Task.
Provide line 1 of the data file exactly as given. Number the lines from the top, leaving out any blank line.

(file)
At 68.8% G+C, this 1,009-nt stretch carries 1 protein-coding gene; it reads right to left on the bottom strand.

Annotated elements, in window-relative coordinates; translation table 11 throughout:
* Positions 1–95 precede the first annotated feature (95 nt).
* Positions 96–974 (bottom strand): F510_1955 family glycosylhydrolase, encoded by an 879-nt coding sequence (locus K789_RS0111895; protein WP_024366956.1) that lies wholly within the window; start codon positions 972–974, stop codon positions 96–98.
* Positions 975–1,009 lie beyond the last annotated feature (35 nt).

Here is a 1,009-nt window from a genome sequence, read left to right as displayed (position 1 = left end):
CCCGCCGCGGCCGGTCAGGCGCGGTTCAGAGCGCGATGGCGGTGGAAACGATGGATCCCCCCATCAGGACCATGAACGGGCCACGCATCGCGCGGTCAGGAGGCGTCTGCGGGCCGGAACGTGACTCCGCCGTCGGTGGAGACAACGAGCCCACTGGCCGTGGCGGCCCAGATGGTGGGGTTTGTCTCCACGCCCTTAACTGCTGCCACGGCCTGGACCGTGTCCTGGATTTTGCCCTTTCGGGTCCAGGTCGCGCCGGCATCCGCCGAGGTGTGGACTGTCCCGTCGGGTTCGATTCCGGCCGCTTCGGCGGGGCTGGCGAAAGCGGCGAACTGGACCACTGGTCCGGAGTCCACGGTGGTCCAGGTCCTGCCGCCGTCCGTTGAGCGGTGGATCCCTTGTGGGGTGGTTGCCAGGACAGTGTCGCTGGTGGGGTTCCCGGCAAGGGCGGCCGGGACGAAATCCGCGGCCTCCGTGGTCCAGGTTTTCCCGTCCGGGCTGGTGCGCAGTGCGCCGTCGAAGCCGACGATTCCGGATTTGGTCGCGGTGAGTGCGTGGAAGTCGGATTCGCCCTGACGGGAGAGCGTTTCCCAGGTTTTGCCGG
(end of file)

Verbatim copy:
At 68.8% G+C, this 1,009-nt stretch carries 1 protein-coding gene; it reads right to left on the bottom strand.